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102219 bus stop shelters-tm.jpg

The new bus shelter on South Johnson Street is part of the Mountain Line system's plan to overhaul all of its 452 bus stops this spring. A few stops have already been upgraded to the LED-lit solar-powered shelters.

The Mountain Line transit system is set to overhaul a range of its Missoula bus stops with 18 upgraded shelters, additional seating and consistent signage come spring.

A couple of bus shelters have already been updated, including solar-powered LED lighting at some of the busiest locations. The project has been in the works for years, but last year the bus system was awarded a federal grant for the overhaul.

The $2.7 million grant helped purchase six battery-electric buses, with a portion of the grant funding upgrades to stops on the two busiest bus routes, and updating signage system-wide.

Routes 1 and 2 will see a total of 18 improved shelters and updated Americans with Disabilities Act access at 68 stops. All of the signs at the 452 stops system-wide will be replaced. Other upgrades include adding seating to about 50 stops, and 44 stops will get trash cans.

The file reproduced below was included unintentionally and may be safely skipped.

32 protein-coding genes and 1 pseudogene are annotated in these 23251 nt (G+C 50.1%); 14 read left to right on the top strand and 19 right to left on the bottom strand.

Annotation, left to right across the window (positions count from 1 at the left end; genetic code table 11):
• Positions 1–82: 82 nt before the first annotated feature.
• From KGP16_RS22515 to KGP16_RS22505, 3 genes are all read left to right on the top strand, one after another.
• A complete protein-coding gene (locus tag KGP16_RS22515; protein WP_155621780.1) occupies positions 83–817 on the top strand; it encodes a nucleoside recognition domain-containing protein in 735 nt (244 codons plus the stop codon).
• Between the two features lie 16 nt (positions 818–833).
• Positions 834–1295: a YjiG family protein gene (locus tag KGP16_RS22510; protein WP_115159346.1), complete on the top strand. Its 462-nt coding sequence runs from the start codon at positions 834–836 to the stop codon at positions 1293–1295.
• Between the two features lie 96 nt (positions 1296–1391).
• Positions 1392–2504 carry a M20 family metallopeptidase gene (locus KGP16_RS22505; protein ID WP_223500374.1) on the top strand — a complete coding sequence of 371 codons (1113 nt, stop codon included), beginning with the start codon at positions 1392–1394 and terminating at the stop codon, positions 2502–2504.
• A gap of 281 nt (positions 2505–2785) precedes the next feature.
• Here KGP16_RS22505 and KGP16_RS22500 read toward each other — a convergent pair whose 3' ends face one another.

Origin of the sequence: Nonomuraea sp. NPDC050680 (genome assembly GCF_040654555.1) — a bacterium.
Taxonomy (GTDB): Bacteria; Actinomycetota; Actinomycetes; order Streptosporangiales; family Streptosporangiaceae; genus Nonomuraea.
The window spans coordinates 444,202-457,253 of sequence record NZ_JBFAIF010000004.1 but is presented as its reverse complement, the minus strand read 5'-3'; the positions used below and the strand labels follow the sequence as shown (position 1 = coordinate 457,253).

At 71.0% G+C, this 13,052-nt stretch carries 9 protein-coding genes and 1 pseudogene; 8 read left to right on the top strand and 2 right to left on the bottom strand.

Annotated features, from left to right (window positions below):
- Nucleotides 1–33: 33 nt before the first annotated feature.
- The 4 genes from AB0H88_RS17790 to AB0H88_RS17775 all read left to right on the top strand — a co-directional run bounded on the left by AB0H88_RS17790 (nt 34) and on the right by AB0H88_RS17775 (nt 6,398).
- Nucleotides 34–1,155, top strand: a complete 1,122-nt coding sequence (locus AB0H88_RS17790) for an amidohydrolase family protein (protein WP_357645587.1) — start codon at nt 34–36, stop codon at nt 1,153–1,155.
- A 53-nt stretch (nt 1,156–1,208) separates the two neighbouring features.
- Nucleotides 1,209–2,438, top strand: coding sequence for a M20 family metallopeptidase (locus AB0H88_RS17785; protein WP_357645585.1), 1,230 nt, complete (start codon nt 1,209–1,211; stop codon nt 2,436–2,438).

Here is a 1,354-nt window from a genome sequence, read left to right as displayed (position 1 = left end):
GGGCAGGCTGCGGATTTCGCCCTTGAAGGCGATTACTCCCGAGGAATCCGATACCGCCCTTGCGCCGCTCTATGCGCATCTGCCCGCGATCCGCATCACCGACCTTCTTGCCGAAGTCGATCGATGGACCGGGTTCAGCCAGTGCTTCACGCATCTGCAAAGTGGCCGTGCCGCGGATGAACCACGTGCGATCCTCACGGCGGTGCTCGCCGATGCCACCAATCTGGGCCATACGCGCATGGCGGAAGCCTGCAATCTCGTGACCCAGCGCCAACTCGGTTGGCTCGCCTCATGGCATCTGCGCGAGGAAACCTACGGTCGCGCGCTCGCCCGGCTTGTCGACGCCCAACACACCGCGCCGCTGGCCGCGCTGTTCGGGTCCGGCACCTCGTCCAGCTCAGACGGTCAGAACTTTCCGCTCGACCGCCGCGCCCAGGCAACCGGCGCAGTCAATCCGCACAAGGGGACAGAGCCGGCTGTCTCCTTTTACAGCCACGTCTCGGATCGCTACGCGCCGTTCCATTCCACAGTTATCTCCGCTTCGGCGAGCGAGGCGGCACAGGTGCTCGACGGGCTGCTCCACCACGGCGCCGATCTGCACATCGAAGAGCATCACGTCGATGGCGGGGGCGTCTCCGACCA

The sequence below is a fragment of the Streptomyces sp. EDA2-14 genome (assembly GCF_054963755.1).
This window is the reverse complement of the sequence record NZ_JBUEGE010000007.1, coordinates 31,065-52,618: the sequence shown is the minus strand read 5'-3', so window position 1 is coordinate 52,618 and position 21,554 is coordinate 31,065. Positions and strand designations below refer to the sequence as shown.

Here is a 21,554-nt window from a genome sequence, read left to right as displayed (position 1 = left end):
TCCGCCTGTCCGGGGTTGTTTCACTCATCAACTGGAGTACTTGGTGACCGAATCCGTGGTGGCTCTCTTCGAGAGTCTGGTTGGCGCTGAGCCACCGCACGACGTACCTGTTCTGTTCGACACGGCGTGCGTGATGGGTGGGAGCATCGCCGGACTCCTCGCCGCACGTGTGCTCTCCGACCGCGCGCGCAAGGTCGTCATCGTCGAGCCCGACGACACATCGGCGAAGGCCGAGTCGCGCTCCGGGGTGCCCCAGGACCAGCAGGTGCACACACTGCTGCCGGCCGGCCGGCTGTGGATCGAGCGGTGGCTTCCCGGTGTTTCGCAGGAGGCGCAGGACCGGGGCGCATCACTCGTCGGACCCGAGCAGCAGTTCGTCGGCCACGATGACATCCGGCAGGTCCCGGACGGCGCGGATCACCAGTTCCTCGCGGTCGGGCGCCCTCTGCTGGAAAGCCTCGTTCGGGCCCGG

Bill Pfeiffer, the community outreach coordinator at Mountain Line, said the work was part of a larger plan to increase safety and accessibility of the bus stops.

“Safety is the number one concern of Mountain Line, so we’re always trying to find ways to make bus stops safer, and one way is through lighting,” Pfeiffer said. “The main thing in spring is signage. We have really inconsistent signage as a result of, really, 41 years of moving stops around and new stops being added, leading to different signing. So we’ll be getting consistent signage up that is more like your standard urban transit sign that lets you know what buses stop at each spot and things like that.”

The most heavily used routes, the 15-minute Bolt service on routes 1 and 2, are set for updates to bring the stops into ADA standards, Pfeiffer said. While all buses in the system are accessible, many of the stops are not on ideal surfaces for people with impaired mobility, and 68 stops will be updated.

Vince Caristo, projects management specialist at Mountain Line, said most bus stops in Missoula are just “poles in the ground,” often requiring people to cross the boulevard to reach the curb, which can be difficult for people in wheelchairs to cross.

“It’s important to us for the fixed-route bus system to be accessible to all people,” Caristo said. “The para-transit vans are available, but they’re much less flexible and need to be scheduled in advance. So if we can make fixed route more accessible, people can have that freedom and flexibility.”

Caristo also said the new signs will feature the updated Mountain Line logo and create consistent branding with the new blue and green color scheme.

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